Skip to content Skip to footer

Spain continue to rise, a growth partially fuelled by exports

When one thinks of Spain, it’s hard for the mind not to wander towards a table filled with food. The country is home to some delicious and high-quality ingredients that are responsible for its reputation of outstanding cuisine. One ever-present element in Spanish gastronomy is olive oil.

Spain’s geography and climate are ideal for olive cultivation, a tradition that has overcome centuries of political, economic and social challenges until becoming a staple in the kitchen of the average family — both for cooking and dressing — and the essence of Mediterranean cuisine.

With more than 350 million olive trees growing olives all across Spain, especially in the South, where they dominate the amazing landscapes of some of Andalusia’s regions, there is never a lack of material to produce oil. That said, it would be a shame to keep it all for themselves. About 46 per cent of Spain’s olive oil ends up overseas, making it one of the world’s leading producers and exporters.

Today, as per data from Spain’s Ministry of Agriculture, Fisheries and Food, olive oil sales by volume and prices continue to rise, a growth partially fuelled by foreign business, for which demand has all but ceased.

In the 2019/20 crop year, sales reached 872,900 tons, eight per cent above the previous year and 17 per cent above the average of the previous four seasons. Out of this, 566,600 tons were exports.

The trend continues into the current crop year

Growth amid a pandemic: how’s that possible?

Conversations held between the US and the EU in March laid a favourable ground for the months to come. US President Joe Biden and European Commissioner Ursula von der Leyen reached a temporary agreement concerning the 17-year-long Boeing/Airbus dispute over illegal subsidies to their respective aircraft manufacturers. Both the US (in 2020) and the EU (in 2019) were found guilty by the World Trade Organization (WTO) of respectively backing Boeing and Airbus.

Why does this matter? The battle led to the US imposing a tariff on goods including packaged olive oil, which faced a 25 per cent import duty, in October 2019. This, of course, was all but beneficial for Spain. Since the US represents one of the world’s most lucrative markets for the olive oil industry, the 25 per cent import duty affected olive oil produced and bottled in Spain.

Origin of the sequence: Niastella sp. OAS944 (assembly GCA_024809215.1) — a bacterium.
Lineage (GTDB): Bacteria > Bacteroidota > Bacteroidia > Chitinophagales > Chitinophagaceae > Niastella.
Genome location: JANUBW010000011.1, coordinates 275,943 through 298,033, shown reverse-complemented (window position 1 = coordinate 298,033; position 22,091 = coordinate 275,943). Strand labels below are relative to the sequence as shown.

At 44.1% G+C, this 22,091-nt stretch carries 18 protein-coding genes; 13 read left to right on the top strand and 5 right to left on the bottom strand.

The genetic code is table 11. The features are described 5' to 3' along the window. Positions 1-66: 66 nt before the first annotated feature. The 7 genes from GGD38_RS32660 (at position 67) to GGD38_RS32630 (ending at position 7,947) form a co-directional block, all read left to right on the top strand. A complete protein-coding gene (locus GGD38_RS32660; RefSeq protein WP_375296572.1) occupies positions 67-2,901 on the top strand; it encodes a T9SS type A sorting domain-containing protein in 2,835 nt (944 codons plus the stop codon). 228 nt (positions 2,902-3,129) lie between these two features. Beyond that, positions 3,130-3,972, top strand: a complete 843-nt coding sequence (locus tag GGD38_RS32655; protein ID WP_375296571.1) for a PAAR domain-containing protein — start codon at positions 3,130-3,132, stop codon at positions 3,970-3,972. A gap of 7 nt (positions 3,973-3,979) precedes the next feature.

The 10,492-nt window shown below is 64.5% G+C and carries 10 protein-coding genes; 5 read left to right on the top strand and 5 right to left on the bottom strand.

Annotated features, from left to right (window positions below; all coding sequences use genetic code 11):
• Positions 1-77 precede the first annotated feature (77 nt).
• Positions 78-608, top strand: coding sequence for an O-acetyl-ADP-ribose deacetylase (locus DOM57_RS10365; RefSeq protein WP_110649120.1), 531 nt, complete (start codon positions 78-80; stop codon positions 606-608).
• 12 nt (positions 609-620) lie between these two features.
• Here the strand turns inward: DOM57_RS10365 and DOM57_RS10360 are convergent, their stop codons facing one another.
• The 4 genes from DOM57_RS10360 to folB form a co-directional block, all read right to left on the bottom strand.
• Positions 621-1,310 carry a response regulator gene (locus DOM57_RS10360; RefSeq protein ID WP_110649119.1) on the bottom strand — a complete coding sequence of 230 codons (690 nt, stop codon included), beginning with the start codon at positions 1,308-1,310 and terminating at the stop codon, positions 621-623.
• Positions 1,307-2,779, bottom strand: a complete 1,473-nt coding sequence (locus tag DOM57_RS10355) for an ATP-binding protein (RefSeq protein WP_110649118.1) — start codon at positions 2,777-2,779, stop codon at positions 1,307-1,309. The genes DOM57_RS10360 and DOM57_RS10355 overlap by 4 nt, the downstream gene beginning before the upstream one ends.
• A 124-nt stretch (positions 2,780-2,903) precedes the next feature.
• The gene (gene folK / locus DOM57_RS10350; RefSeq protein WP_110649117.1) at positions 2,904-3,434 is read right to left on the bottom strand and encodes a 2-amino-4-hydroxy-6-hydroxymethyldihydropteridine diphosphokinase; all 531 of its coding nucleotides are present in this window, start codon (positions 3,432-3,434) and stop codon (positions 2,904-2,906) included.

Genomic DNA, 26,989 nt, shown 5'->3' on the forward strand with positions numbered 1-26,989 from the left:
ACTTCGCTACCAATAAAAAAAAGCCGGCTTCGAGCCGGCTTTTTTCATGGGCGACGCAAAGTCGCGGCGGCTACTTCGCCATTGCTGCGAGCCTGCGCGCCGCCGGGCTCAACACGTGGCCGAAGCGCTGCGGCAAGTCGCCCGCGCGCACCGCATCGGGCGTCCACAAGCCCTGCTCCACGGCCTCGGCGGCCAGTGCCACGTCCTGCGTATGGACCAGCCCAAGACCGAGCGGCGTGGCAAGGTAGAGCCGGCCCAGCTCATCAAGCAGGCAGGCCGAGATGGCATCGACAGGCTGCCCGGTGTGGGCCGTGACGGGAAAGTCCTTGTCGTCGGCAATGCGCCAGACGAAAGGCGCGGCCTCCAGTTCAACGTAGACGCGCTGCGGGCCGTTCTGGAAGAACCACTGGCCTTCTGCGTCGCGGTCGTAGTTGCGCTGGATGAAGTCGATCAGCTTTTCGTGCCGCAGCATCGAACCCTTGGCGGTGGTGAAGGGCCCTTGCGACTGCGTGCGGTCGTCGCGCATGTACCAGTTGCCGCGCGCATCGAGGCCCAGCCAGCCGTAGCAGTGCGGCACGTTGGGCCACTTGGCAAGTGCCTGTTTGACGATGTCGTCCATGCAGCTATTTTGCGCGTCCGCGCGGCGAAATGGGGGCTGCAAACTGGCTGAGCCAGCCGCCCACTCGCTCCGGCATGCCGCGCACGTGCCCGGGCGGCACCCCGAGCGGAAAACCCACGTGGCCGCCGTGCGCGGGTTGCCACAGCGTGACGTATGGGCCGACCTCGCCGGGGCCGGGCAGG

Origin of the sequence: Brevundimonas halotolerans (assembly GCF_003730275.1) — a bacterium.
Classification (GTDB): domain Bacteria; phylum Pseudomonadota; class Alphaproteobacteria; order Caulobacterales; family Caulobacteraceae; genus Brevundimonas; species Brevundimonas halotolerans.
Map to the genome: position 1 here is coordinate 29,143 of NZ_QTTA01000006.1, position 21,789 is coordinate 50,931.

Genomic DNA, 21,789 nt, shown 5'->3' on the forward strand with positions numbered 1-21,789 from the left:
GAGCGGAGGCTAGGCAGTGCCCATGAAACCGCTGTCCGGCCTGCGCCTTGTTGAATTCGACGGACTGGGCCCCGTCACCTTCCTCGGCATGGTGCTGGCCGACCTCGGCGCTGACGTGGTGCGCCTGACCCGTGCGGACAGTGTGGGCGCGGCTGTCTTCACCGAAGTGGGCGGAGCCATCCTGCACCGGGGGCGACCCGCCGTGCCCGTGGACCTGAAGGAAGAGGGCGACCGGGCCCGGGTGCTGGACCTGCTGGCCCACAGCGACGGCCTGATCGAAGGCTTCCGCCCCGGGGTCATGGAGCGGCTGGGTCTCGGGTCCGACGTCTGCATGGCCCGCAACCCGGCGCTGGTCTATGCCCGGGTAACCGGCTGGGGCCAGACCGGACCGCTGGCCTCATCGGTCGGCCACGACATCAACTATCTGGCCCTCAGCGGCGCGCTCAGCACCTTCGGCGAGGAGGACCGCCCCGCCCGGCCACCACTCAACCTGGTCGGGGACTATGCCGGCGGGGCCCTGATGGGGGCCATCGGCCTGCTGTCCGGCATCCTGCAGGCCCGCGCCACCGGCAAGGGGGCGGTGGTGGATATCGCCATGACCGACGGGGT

The temporary freeze of the tariff in March led to immediate growth in international demand.

In June, both sides agreed to extend the suspension for five years, mainly to work together in countering China’s investment in the aircraft sector. This was an important step towards the normalisation of trade relations and the start of constructive negotiations for Spain, the wider bloc and the US.


One of the main reasons industries the world over are facing difficulties is the Covid-19 pandemic. For olive oil, things have gone differently. As with a range of other household products, olive oil consumption — nationally and abroad — has unsurprisingly increased during the several lockdowns that forced people to spend way more time at home than usual.

More time at home equalled more meals at home – a plus for local distribution and exports.

Likewise, the sudden spike in demand represented challenges for the global supply chain and the question arises whether the industry will be able to sustain these growth rates as lockdowns around the globe ease and restaurants begin to open up.

A Mediterranean race to the top

Even though olive oil consumption and imports from Spain to the US are in line with the upward trend of the previous three decades, estimates for the 2020/21 crop year fell from the previous year. For the first time since 2014/15, Italian olive exports to the US exceeded shipments from Spain.

The most powerful development, however, was seen in Tunisia. Exports to the US grew from 20,748 tons to 85,905 tons from 2018/2019 to 2019/2020, cementing the country as the third major olive oil exporter to the US.

Spanish exports to the US, meanwhile, fell about one-third from crop year to crop year.

Jointly, the three top exporters represent 77.3 per cent of all US olive oil imports, with Spain still in a solid position.

Método 1:

But where else other than the US is Spanish olive oil going? In total, to more than 180 countries. The largest importers are Italy, Portugal, the UK, Japan and France.

China, Australia, Germany, Brazil, the Netherlands, Mexico, Belgium, South Korea and Russia are also significant customers. In 2019, Japan’s and China’s imports grew 35 per cent and 47 per cent respectively, making them fundamental markets for Spain.

According to ASOLIVA, the Spanish Olive Oil & Pomace Olive Oil Exporters Association, most of Spain’s olive oil comes from Andalusia (80%), followed by Castile-La Mancha (8%), Extremadura (5%), and Catalonia (3%).

Método 2:

It’s not only olive oil, though, that makes it through the Spanish borders in large batches. Let’s talk pork. Yet it doesn’t sound glamorous, it’s what makes the beloved and renowned Ibérico ham.

In 2020, record-level exports to China led Spanish pork exports to grow by 11 per cent.

Last year, according to EuroTier, Spain exported 933,940 tonnes of pork there – three times more than in 2019 with 381,629 tonnes, making it one of the biggest players exporting pork to China, which is the world’s top producer. 18 per cent of Spanish pork production was shipped to China in the first semester of 2020.

Do you want to grow
your international business?

Do you want to
grow your
international business?

Contact our team

Leave a comment

Go to Top